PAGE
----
The news that Insteon, purveyors of Internet of Things (IoT) smart home products, had shut down in April will have come as an unpleasant surprise to its erstwhile customers. The servers went offline, as did the website’s support pages. Although a group of customers have endeavoured to resurrect the cloud functionality of Insteon devices by buying out the company, this was always seen as highly unlikely.
I’m not surprised there was – albeit temporarily – a casualty like this. Any product that relies on an intimate relationship with a cloud service for it to function is at risk of that service failing or disappearing altogether.
We might wonder how this situation has come about. There is no intrinsic need for a cloud service to be involved with the core operation of an IoT device, but there is an interesting business model at play. For a start, it means the product can just call out to a cloud service somewhere hosted “out there”, with no need for the smarts to be running within the local area network (LAN). This makes deployment and set up easier.
Even better, for manufacturers, is that it gives them one central place to update capabilities and functionality for all their customers. No need to talk to a big bunch of local LAN controllers: just update the cloud server. If you have a local networking box, maybe to allow a protocol transition to Zigbee, then this box can be essentially dumb and closed to the user. And it’s much easier for an app on your phone to communicate with the cloud server as it saves any pesky need for local LAN connection, virtual private network (VPN) tunnels or any other kind of “at home, away from home” configuration hassle.
One more thing: it opens up entirely new revenue streams for manufacturers by forcing the user to buy into a cloud subscription service. The more you pay, the more features you get. If you really want a laugh, go look at the subscription pages for many cloud subscription-based devices, and marvel at the incoherent and confusing tiers and other plans that are foisted upon the customer.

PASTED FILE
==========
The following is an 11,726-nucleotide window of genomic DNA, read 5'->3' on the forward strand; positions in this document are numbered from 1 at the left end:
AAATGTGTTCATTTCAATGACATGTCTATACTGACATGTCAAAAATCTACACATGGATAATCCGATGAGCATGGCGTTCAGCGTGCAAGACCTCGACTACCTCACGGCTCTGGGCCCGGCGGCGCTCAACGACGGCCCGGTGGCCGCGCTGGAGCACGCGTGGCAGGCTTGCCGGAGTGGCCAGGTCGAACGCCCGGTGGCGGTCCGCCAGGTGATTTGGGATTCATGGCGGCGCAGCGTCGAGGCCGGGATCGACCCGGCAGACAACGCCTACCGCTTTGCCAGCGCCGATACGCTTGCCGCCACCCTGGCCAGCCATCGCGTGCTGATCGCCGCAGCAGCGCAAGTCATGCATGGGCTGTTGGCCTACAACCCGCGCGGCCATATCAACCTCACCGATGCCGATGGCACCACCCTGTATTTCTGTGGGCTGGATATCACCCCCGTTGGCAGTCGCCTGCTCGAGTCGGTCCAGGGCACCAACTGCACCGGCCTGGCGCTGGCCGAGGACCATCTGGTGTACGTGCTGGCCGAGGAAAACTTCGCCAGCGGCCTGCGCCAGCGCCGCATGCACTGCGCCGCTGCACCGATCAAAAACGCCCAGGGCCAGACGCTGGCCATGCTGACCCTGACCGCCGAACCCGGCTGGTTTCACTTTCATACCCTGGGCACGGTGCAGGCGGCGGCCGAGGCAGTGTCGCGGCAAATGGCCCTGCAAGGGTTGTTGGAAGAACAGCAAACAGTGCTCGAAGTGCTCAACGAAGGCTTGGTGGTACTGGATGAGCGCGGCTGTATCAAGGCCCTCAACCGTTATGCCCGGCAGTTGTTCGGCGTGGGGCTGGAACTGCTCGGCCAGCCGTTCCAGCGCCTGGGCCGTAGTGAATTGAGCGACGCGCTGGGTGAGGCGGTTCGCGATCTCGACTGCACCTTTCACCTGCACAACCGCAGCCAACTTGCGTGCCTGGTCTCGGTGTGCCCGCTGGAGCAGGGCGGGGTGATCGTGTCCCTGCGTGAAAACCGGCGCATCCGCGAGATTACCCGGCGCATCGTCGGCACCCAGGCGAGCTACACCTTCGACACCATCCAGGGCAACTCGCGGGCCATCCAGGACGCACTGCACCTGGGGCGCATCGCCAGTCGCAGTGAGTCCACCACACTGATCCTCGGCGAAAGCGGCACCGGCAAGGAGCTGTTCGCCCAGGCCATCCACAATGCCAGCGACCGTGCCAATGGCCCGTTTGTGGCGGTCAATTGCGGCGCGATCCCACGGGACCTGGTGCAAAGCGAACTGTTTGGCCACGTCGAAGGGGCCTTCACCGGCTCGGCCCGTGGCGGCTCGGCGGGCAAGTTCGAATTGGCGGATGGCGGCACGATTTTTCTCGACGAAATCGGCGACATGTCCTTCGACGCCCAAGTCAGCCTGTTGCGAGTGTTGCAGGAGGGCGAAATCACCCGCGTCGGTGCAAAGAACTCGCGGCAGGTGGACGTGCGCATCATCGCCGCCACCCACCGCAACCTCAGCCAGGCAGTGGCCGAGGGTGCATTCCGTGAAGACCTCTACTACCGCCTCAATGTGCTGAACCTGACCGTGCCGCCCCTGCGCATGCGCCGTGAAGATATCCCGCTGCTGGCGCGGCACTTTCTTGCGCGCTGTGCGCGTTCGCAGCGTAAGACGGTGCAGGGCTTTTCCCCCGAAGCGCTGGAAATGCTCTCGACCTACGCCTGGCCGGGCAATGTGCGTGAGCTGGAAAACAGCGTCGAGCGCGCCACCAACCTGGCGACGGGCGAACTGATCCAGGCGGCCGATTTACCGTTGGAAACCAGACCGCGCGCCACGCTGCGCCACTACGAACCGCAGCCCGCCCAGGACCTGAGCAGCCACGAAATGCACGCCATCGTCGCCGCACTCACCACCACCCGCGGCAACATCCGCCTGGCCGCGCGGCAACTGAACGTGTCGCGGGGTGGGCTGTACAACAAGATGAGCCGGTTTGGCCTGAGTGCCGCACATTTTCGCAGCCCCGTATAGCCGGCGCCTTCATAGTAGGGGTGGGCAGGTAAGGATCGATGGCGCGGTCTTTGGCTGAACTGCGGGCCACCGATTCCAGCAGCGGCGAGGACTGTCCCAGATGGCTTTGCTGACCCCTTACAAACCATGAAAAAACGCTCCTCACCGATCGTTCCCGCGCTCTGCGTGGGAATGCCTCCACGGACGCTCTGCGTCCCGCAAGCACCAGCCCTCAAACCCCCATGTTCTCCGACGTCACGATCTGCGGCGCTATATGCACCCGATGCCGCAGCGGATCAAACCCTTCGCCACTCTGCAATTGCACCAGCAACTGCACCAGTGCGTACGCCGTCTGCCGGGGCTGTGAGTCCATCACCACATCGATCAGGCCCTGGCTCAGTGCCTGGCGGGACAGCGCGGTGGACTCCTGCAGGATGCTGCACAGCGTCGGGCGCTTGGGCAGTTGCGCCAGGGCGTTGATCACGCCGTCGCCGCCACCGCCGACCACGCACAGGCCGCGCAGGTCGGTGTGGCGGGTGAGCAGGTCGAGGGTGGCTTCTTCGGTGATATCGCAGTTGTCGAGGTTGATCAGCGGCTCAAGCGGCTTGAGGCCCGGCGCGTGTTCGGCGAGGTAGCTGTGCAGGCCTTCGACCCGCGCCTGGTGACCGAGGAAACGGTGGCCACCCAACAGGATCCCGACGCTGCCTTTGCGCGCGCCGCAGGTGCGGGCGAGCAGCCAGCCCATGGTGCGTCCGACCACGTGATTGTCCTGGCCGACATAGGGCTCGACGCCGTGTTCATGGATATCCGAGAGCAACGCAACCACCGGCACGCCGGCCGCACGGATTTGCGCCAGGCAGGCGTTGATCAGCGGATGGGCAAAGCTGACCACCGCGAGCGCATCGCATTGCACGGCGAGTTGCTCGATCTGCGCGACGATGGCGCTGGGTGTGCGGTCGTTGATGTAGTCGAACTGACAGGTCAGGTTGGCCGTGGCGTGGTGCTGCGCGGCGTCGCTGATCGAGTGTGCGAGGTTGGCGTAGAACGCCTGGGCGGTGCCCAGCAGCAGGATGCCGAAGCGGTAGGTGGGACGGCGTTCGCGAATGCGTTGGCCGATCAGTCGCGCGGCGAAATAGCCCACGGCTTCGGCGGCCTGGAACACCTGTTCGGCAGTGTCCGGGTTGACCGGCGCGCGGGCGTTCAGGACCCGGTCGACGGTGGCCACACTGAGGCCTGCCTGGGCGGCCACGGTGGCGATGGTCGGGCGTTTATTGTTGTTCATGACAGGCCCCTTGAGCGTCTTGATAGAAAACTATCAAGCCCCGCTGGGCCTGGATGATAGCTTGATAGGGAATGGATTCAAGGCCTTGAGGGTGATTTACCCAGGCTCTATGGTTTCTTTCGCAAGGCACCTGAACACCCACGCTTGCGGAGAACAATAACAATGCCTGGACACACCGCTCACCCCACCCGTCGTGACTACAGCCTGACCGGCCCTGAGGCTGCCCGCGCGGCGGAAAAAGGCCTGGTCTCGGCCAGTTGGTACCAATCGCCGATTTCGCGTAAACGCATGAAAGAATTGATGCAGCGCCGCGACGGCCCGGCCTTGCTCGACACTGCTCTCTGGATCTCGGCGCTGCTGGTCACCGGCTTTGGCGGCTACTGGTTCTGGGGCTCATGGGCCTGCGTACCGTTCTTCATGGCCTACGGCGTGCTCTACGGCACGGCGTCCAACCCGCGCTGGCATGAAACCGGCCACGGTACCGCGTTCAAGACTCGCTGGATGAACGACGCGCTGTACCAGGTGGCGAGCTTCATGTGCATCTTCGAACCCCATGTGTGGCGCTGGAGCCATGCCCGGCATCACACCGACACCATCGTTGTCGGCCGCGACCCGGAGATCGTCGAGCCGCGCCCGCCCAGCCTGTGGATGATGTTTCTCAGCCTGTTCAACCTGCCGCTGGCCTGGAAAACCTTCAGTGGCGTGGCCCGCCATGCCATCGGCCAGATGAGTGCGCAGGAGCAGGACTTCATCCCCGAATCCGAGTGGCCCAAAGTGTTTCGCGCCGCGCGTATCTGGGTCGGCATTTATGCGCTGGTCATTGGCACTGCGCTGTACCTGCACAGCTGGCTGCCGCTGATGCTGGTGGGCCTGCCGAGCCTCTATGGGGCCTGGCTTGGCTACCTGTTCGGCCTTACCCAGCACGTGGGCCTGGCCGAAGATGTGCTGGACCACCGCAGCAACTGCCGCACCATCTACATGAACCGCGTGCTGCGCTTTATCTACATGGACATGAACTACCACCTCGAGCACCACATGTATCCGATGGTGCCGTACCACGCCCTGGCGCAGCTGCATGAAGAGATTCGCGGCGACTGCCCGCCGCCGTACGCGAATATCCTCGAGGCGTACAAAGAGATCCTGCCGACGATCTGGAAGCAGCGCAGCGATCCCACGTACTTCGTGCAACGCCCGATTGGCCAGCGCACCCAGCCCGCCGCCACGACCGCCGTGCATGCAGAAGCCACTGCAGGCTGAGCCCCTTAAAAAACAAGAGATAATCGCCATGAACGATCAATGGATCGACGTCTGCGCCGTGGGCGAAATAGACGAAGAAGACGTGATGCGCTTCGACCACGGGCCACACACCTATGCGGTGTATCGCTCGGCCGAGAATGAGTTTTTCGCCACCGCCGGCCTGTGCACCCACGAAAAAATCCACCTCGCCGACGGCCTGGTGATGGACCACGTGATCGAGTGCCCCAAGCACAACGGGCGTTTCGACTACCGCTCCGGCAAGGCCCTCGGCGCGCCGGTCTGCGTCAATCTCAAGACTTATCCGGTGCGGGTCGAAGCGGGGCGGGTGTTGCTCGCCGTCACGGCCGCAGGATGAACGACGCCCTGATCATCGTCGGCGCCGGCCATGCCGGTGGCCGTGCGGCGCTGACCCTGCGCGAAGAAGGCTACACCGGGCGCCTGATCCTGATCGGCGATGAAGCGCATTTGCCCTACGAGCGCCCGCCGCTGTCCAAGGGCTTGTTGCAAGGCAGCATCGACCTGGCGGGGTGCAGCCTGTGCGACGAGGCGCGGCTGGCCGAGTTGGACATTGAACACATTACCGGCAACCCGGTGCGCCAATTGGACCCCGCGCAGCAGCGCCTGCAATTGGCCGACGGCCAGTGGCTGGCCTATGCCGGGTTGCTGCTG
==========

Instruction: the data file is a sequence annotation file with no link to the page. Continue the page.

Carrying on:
It’s undoubtedly an effective business model, right up to the point where the cloud service disappears. Then you, the customer, are left with junk.
The easy answer is to say, “avoid any product that has any element of cloud functionality”. But that is too simplistic and doesn’t take into account a realistic evaluation of the sturdiness of the company involved. For example, it’s clearly possible for a vendor like Insteon to come off the rails, but the warnings were there – apparently it was trying to structure a buy-out some months ago. The problem is that there is no meaningful route to warn customers of impending doom. As soon as you do, there is a real chance that a small problem cascades into a bigger, company-killing issue.
So, we must do our own realistic risk assessments. It’s possible that Amazon might pull the plug on the entire Alexa infrastructure, but I would suggest that it’s pretty unlikely. Apple might walk away from Siri one day, but it wouldn’t be because the company has run out of money. And you would get months, perhaps years, of warning.
Compare and contrast this level of certainty with that of much smaller tier two, three and four suppliers. While they might well integrate into the top tier platforms such as Azure, they’re still reliant on their own cloud services infrastructures. Consider my home security cameras: I am passionately convinced that these should be wired up using Ethernet cables, preferably with power coming from the POE standard. There should be a local network video recording solution that captures everything, 24/7. And there is no hook into a cloud service.
I can do this because I’m prepared to put industrial-grade networking in place to support the services required to perform a security function. This isn’t quite so appropriate if you want a camera to monitor your bird feeder, to make sure you don’t miss the arrival of a lesser spotted warbler. If so, then a cloud-based solution might be appropriate, but I would certainly only consider one from the top tier companies, and preferably one that had local storage. And which supports standards like ONVIF so it can be hooked up to a NAS/video recording box.
The problem is that the proverbial people on the Clapham Omnibus are bad at doing this assessment, because they simply want something that works. What happens in six months’ time, let along six years, is generally not on their radar.
The failure of Insteon won’t be a sole event. The ongoing supply chain constraints are putting extreme pressure on the smaller vendors. In the past the saying maintained “no one got fired for buying IBM”. There must be a modern equivalent, whether that is Amazon, Apple, Google or another of the big players. Just don’t fall in love with a relatively unknown vendor and put too many capabilities in the one basket. It might not be there tomorrow.